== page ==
Wilson said that striped bass fans use a variety of fishing methods, such as drifting or slow-trolling live shad, trolling plugs and bucktail jigs, and casting topwater lures and bucktail jigs. Anglers use live shad throughout the year, trolling is most popular during the warmer months and casting topwater or shallow-running plugs is most productive during the spring at night.
One of Todd Keith’s favorite tactics, especially from early December through February, is to use a 3/4-ounce Hopkins Shorty Spoon.
“During the winter months, I won’t throw the spoon until I find a school of fish,” Keith said. “I can’t emphasize enough that during this time of year, fishermen have to use their graphs to locate schools before they can even think about fishing.
“Water temperature is also a big factor. If the temperature is on the rise, even into the upper 30s or low 40s, the fish can turn on. Once I locate a school, I will drop the spoon down into it and then begin the vertical jigging process.”
Articles have been written on how to vertically jig correctly. It is a tactic that I have consistently failed to master. However, if a fisherman can learn how to keep in touch with the lure and develop the concept of the proper way to yo-yo it through a school, vertical jigging can be an extremely efficient way to entice cold-season stripers.
Some anglers like to use 5- or 6-inch soft-plastic jerkbaits at this time of year, but they must be weighed sufficiently so that they descend to the depth that a school is holding. On a previous wintertime junket to Smith Mountain, a friend and I caught our limits by alternating between jerkbaits and live shad.
On that outing, the lure and live bait both were effective, and ineffective, at various times. A good way to use the jerkbait is to attach it to a 1/2- or 3/4-ounce jighead, obviously leaving the hook exposed.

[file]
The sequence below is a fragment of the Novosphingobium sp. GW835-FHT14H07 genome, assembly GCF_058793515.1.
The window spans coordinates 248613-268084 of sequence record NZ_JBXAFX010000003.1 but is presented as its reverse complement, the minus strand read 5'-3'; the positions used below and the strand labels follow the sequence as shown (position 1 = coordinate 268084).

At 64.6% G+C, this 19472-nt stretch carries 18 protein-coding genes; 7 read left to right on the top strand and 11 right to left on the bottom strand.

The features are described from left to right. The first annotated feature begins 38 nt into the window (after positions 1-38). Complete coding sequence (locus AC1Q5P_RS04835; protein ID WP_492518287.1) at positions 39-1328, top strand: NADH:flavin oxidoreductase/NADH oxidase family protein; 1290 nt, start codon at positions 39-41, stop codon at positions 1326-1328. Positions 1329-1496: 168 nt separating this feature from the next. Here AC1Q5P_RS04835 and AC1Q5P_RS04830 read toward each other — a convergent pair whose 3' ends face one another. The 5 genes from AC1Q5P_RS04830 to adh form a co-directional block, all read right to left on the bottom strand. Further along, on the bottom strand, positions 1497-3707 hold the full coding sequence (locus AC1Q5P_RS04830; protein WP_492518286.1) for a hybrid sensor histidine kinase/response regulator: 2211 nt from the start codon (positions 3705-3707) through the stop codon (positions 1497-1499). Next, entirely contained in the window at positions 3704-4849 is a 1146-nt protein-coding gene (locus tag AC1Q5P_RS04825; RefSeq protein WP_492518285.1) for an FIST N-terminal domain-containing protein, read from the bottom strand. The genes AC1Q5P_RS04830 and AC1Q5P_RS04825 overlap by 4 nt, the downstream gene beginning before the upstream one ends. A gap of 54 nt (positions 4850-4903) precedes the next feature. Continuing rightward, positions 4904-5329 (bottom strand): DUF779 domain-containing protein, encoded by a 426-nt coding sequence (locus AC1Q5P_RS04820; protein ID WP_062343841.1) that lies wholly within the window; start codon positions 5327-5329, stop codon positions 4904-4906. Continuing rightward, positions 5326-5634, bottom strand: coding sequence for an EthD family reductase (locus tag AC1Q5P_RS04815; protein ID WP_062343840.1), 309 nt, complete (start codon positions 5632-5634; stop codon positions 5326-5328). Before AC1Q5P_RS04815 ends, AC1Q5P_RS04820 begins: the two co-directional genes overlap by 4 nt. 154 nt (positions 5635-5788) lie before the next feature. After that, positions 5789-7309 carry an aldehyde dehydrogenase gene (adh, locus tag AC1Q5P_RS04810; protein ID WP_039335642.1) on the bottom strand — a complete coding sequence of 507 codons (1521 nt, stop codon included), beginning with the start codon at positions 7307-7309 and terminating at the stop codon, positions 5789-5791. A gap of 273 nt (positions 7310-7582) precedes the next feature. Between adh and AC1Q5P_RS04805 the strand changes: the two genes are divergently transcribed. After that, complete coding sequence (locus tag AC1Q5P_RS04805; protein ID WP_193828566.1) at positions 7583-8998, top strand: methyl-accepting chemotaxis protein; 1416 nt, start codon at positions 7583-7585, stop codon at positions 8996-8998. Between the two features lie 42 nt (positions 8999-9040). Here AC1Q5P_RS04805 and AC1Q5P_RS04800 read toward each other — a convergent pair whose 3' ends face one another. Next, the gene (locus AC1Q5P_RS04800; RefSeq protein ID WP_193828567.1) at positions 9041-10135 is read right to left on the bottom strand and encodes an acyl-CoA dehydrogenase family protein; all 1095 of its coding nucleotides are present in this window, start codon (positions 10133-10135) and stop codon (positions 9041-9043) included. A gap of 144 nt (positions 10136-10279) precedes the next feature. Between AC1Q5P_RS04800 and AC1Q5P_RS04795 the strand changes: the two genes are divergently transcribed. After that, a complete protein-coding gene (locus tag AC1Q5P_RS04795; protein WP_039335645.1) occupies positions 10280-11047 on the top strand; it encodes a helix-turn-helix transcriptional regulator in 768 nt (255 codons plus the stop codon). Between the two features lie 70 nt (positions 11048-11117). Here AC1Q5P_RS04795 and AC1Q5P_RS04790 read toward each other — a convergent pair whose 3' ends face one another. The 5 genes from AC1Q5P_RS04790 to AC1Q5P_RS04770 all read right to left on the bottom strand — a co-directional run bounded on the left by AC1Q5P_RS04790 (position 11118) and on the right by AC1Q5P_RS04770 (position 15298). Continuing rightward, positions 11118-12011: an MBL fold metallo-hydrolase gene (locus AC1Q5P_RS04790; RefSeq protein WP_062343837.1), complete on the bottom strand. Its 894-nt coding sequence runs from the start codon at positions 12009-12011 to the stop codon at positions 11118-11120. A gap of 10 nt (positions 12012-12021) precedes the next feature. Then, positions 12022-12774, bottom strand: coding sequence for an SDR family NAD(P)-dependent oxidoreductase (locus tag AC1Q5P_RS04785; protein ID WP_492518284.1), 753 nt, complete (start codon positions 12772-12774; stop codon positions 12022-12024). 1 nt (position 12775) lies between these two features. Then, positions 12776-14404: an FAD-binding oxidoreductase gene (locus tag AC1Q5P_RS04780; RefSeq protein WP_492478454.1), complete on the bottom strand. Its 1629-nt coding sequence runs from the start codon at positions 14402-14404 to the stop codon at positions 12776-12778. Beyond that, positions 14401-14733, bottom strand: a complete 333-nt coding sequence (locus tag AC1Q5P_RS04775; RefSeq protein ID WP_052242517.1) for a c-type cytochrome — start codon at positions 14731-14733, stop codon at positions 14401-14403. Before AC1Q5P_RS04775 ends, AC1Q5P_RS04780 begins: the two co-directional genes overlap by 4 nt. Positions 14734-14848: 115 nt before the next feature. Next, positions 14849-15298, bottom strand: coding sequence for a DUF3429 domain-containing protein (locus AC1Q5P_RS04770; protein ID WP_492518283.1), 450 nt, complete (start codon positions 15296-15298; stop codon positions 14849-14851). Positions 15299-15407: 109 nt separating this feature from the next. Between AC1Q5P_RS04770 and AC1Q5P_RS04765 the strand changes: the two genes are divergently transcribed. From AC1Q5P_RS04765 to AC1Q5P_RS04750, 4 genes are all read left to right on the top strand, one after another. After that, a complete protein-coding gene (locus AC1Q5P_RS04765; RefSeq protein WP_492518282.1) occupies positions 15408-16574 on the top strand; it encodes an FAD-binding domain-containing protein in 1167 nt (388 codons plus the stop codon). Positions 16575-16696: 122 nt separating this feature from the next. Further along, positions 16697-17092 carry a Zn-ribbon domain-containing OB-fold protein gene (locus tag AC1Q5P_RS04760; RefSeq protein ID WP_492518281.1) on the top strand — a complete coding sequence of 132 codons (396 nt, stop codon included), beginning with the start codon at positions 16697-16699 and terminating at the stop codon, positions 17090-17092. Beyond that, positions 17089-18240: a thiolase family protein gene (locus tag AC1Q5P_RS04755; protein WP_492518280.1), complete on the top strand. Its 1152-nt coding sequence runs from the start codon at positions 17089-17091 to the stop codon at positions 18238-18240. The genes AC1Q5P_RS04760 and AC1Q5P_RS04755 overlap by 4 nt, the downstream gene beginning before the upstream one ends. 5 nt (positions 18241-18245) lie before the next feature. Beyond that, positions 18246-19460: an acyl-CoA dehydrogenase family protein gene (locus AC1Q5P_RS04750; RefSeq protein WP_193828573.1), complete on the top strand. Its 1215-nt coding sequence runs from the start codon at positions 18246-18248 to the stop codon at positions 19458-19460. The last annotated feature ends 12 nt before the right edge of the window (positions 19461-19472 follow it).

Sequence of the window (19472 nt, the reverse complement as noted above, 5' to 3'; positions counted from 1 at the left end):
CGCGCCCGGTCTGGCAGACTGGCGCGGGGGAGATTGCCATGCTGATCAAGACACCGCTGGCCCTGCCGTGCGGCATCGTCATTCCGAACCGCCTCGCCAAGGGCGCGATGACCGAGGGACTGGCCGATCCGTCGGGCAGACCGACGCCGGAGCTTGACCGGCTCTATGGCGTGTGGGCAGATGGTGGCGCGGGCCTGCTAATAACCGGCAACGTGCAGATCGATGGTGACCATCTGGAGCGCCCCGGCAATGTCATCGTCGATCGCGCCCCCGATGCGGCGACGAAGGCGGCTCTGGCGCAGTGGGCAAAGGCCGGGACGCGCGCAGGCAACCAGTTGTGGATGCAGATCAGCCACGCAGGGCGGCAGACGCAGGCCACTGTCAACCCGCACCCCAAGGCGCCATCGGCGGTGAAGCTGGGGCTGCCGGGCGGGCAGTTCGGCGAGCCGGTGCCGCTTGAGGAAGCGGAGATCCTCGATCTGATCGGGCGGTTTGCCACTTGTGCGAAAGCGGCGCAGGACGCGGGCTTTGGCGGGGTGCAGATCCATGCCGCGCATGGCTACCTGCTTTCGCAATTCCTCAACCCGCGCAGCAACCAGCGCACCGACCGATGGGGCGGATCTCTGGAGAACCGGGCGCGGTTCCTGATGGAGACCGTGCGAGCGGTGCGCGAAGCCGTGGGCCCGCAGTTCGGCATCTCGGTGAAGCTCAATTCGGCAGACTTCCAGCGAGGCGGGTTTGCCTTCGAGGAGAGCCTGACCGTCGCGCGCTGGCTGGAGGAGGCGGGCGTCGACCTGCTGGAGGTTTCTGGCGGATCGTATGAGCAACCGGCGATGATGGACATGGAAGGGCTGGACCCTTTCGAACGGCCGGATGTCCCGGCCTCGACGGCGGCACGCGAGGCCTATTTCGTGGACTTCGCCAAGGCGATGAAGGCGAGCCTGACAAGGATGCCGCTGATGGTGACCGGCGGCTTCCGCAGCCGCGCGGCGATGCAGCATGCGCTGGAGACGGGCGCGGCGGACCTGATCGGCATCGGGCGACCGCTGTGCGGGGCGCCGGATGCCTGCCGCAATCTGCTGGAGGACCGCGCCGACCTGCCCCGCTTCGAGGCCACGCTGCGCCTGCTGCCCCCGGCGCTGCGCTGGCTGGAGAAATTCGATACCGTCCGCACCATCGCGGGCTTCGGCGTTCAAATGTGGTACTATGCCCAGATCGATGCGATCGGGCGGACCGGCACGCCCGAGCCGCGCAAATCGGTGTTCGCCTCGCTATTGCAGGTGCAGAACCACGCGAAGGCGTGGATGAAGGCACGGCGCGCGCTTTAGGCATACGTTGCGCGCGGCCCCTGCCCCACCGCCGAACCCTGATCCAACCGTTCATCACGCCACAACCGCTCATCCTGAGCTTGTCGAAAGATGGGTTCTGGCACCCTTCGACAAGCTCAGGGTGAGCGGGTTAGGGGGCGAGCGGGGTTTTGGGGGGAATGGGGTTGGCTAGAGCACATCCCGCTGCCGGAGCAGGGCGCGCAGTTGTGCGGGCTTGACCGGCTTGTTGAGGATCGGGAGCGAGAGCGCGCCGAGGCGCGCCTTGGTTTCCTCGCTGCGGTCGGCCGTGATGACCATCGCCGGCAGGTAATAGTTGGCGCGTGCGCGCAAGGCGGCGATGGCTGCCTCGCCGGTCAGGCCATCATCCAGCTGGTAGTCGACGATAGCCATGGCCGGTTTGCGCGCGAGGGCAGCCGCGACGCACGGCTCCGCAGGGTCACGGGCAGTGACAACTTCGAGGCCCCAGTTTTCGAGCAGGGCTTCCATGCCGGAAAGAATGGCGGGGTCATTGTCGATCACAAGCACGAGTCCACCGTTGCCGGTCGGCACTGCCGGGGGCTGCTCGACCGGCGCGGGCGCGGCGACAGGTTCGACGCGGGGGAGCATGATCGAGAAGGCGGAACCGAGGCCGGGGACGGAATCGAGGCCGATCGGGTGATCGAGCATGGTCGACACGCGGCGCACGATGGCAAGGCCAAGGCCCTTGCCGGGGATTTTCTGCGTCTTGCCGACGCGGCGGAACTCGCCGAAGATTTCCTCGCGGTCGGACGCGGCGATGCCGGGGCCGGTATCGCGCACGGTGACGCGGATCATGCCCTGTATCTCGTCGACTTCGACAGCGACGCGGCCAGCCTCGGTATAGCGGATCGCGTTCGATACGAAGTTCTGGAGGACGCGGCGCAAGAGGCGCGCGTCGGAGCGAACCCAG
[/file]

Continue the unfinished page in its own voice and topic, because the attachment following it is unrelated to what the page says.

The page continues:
Keith will also use soft-plastic jerkbaits, especially if the fish are not holding very deep or if he witnesses surface activity. For surface activity, his favorite lures are hard-plastic jerkbaits, such as Storm Thundersticks, Cotton Cordell Jointed Red Fins and Rapala X-Raps.
Keith maintains that one way to find this surface activity is to “follow the birds.” Indeed, on my trip, we observed several scattered flocks of ring-billed gulls, the most common species of gull on Smith Mountain. They typically arrive sometime in late autumn and linger until early to mid-spring. Ring-billed gulls (and their close relative the herring gull) are vicious and deadly winged predators, and they miss very little concerning what is happening on the surface of the impoundment.
If the gulls are winging their way down to the surface and dimpling the water, they may well be feeding on shad that have met a bad end — perhaps even from stripers. Casting hard-plastic jerkbaits into the commotion can result in some scintillating surface action.
As adept as Keith is with all these techniques, perhaps his most effective way to catch stripers is with planer boards. He is very precise concerning the baitfish needed for this tactic.
“I rely on 6- to 10-inch gizzard shad and 4- to 5-inch alewives,” he explained. “Both are hardier than threadfin, which don’t live as long on a hook or in a bait tank.”
Before each outing, the Moneta guide will use a throw net to corral dozens of baitfish. He is so enthusiastic about this method of gathering bait that he has devoted a section of his Web site on how to properly do so.
Keith believes planer boards are effective for several reasons. They take the baitfish away from the boat and even though he often has three rigs on each side of his craft, fouling is uncommon. On my trip, even tho
ugh three of us were fishing, I don’t recall any crossed lines.
Rounding out the tackle for planer boards, Keith recommends 20-pound-test for the main line with a 3-foot fluorocarbon leader and a 3/0 Eagle Claw hook. Interestingly, I expected Keith to use a medium-heavy or heavy rod for this type of fishing, but such was not the case.
“I prefer a medium-light baitcaster,” he told me. “The stiffer the rod, the fewer the hookups a fishermen will get. A lighter action rod will let itself ‘load up’ and the result is more hooked fish.”
Smith Mountain and the fish that made it famous are not quite ready to return to the glory days of the 1980s, 1990s and early 2000s. However, positive trends are taking place, and the VDGIF has initiated some sound regulations. The next few years should prove very interesting as the fishery with any luck continues to rebound.